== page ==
Are there any, er, missions?
Missions isnt quite the word here, but there are certainly some preset scenarios to load in and try your hand at. runway approach during a thunderstorm in a Learjet for instance. Or hangar buzzing in the Sopwith. Or Golden Gate bypass. Or land on an aircraft carrier in the Cessna. And many more. You can mix n match the various scenarios with different planes, too. And as well as the scenarios, there are also flying lessons, from basic to advanced to aerobatics. You have an instructor (scrolling text) who shows you what to do, then lets you do it yourself, and finally comments on your performance at the end. He even shows you graphs of what happened, but as far as I was concerned the graphs may as well have been beamed down from the planet Zong... didn t understand a single squiggle.
So whats the verdict overall?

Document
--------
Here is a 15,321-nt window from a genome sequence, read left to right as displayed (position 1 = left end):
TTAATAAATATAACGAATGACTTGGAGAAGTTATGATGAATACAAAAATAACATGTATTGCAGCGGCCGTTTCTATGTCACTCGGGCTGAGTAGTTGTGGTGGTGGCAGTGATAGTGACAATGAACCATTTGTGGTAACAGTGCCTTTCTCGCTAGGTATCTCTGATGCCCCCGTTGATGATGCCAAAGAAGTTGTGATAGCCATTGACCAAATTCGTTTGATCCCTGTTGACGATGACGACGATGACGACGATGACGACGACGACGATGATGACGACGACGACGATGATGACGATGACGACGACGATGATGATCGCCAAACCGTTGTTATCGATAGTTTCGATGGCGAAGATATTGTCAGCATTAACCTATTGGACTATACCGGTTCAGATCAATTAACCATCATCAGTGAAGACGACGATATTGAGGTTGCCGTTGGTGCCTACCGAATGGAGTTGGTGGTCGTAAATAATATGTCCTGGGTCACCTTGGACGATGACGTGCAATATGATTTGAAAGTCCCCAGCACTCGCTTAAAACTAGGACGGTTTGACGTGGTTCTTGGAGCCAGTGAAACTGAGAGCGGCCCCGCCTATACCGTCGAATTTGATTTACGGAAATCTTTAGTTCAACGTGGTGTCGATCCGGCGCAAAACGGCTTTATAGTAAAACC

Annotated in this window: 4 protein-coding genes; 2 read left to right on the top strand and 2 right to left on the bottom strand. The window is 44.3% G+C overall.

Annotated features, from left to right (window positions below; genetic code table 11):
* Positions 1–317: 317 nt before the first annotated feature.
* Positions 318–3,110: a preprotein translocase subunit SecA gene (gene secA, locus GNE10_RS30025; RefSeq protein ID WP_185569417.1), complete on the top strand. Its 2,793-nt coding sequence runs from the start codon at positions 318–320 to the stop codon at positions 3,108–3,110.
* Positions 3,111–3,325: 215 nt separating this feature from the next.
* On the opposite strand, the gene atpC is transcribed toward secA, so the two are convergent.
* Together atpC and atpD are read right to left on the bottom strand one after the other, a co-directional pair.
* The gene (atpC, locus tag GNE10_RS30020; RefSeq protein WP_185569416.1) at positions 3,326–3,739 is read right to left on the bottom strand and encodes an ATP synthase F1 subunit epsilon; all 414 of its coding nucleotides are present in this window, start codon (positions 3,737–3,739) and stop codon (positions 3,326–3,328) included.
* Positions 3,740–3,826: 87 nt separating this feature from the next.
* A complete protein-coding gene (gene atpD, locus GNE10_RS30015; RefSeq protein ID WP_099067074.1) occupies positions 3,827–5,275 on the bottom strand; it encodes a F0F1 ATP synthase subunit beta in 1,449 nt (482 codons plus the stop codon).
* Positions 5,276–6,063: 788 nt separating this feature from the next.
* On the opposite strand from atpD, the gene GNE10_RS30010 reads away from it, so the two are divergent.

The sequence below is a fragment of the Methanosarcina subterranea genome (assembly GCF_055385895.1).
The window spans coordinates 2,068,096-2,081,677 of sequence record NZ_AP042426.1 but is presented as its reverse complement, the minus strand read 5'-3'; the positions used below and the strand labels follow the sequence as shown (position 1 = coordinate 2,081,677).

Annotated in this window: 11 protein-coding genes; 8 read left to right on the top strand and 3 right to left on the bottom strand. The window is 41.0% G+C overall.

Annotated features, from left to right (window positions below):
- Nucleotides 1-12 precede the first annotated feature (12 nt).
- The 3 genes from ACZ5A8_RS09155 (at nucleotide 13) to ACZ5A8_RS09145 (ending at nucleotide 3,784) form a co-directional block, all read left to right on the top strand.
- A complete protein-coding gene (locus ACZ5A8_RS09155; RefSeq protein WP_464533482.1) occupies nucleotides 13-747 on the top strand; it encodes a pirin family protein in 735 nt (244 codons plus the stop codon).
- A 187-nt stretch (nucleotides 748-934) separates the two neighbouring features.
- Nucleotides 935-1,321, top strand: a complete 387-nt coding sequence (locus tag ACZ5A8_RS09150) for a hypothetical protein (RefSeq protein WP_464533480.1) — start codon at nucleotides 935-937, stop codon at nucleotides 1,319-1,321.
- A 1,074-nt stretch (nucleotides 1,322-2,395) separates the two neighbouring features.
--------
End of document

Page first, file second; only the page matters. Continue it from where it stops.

Its really hard judging something like Flight Sim 5.0. because, as I've been stressing all along, its not really a game. More of a utility really. Okay, so you can set up your own scenarios and have some fun with crosswind landing approaches, barrell- roll-on-takeoff-and-then-land-again-before-reaching-the-end-of- the-runway style stunts (Laurence Scotford, Dep Ed), or anything else that takes your fancy. But, at the end of the day, youre going to have to be a slightly odd person to actually love Flight Sim 5.0 to bits and never want play anything else again. Its a bit like a dog really: a commitment for life, and not just for Christmas. Study the complicated maps that come with the packaging. Work out how to use the fully functioning radio navigation aids. Fly 900 miles from A to B. Experience a minor fault in the engine en-route. Refuel. Fly from B to C (15 squillion miles). Marvel at the fact that you occasionally see other air traffic in the distance. Drink 200 cups of coffee. Pay an actor to hide behind your sofa and occasionally say things like Victor Charlie Foxtrot, Victor Charlie Foxtrot, this is air traffic control, we have you vectored, my old man s a dustman, over and out, and so forth. Hmmm, so what more can 1 add? Well, I suppose the most obvious thing is that Flight Sim 5.0 is now the definitive civil aviation simulation, while its older brother, Flight Sim 4, has been forced into retirement due to its rather shonky graphics. At the end of the day Id also better hammer home that Flight Sim 5.0 will be a highly valuable (to some) learning aid with beautiful graphics. The fun may not last for long, but then again seeing as fun is such a subjective experience, maybe itll never stop. Or maybe fun shouldn t enter the equation in the first place. Horses for courses. Different strokes for different folks. One mans meat is another man's yes, but its a bit boring. You know whats what by now though, so decide for yourself and either up or down the score as you see fit.